To those who search for meaning in life, for hope and deliverance from the bondage of sin and death, we proclaim the Mystery of Redemption: the Cross! You, our brothers and sisters, also share in the Lord's command to evangelize. In his encyclical, Ut Unum Sint, which you have studied this week, Pope John Paul II declares the urgent need for Christian unity as an effective means for evangelization and I quote:
"[Believers] in Christ ... cannot remain divided if they wish truly and effectively to oppose the world's tendency to reduce to powerlessness the Mystery of the Redemption, they must profess together the same truth about the Cross [...] An anti-Christian outlook seeks to minimize the Cross, to empty it of its meaning, and to deny that in it man has the source of his new life. It claims that the Cross is unable to provide either vision or hope. Man, it says, is nothing but an earthly being, who must live as if God did not exist" (Ut Unum Sint, #1).
To meet the challenge of unbelief, there must be a "dialogue of conversion" among Christians. We must set aside long-standing misgivings, misunderstandings and prejudices, complacency, indifference and insufficient knowledge of one another. We must acquire a calm, clear-sighted and truthful vision of things. We must be willing to re-examine the painful past and the hurt which that past regrettably continues to provoke even today. This conversion or change of heart is like the "fresh wineskin" of today's Gospel reading into which is poured the New Wine: the one Way, the one Truth, the one Life -- the one Lord, Jesus Christ.
The old wineskins of intolerance and unedifying quarrels must be set aside because, as the Holy Father writes in Un Unum Sint, to which His Eminence, Cardinal Cassidy, referred in his talk, and I quote:
"How indeed can we proclaim the Gospel of reconciliation without at the same time being committed to working for reconciliation between Christians? However true it is that the Church, by the promptings of the Holy Spirit and with the promise of indefectibility, has preached and still preaches the Gospel to all nations, it is also true that she must face the difficulties which derive from lack of unity. When non-believers meet missionaries who do not agree among themselves, even though they all appeal to Christ, will they be in a position to receive the true message? Will they not think that the Gospel is a cause of division, despite the fact that it is presented as the fundamental law of love?" (Ut Unum Sint, #98).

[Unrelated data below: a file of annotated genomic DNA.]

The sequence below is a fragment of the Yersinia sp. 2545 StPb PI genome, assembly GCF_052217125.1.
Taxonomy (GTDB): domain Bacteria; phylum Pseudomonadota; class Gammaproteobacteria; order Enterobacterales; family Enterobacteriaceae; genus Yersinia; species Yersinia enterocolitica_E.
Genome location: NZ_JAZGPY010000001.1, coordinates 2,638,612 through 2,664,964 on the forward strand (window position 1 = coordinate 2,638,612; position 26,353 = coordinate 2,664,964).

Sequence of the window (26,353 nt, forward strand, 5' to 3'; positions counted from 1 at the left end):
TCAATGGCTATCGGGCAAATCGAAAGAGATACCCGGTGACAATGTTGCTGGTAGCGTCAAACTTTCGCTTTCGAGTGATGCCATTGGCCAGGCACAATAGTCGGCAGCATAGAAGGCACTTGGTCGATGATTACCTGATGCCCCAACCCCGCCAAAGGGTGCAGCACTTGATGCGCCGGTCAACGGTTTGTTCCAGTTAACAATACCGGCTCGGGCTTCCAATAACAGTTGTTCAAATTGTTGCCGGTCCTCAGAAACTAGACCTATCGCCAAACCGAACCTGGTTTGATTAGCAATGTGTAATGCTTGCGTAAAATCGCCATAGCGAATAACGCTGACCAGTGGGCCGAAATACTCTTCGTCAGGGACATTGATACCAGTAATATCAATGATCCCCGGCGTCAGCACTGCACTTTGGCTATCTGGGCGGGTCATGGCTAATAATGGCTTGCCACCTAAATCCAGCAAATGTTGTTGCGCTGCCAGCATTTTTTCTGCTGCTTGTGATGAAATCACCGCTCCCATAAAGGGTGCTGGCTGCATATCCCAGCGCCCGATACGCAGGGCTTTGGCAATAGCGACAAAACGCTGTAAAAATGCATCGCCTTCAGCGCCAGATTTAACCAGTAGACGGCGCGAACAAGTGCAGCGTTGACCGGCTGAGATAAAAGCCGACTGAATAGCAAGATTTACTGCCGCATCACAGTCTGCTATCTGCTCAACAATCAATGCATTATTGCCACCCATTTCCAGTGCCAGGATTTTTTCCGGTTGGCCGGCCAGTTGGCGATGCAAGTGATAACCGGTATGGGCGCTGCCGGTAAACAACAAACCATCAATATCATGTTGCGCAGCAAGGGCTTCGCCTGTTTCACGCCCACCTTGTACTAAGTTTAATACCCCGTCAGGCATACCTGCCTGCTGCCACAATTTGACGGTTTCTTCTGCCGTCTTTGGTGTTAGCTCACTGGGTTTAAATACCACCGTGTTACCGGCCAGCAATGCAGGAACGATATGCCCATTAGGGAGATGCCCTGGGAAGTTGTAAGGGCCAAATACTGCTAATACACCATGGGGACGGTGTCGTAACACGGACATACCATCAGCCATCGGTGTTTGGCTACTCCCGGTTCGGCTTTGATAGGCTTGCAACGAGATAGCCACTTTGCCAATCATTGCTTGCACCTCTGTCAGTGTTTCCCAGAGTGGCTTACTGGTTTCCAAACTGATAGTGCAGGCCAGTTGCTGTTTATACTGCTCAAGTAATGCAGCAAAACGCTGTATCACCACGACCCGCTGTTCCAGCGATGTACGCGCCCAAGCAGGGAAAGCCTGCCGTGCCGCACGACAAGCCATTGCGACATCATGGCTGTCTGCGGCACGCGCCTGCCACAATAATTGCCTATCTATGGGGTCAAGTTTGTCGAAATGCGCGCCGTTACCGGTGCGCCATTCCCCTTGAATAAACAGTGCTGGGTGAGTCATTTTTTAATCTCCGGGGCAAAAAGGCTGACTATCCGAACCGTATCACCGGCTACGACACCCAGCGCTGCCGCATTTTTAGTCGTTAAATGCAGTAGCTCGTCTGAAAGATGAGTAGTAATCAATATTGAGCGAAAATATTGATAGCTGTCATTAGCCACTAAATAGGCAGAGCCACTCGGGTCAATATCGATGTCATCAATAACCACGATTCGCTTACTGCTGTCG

Union with God is mandated by God as a good in itself, but the mandate is given by God with a promise: do this... so that the world will believe. As a bishop, a pastor, I see the need of people living in today's world and know that they need to hear and accept the Good News of God's salvation. This can only be fully effective when the Churches speak as one.
Beloved faithful, I encourage your interest in the word of the union of the Holy Churches of God so that the unsurpassed Good News of Salvation may be preached and accepted by all people. In the words of Patriarch Athenagoros I: "Let us continue then the journey that lies ahead of us. And [the Lord], on His part, will draw near and go forward with us, as He did once with the two disciples on the way to Emmaus, showing us the way on which we are to walk, and quickening our steps toward the goal for which we long."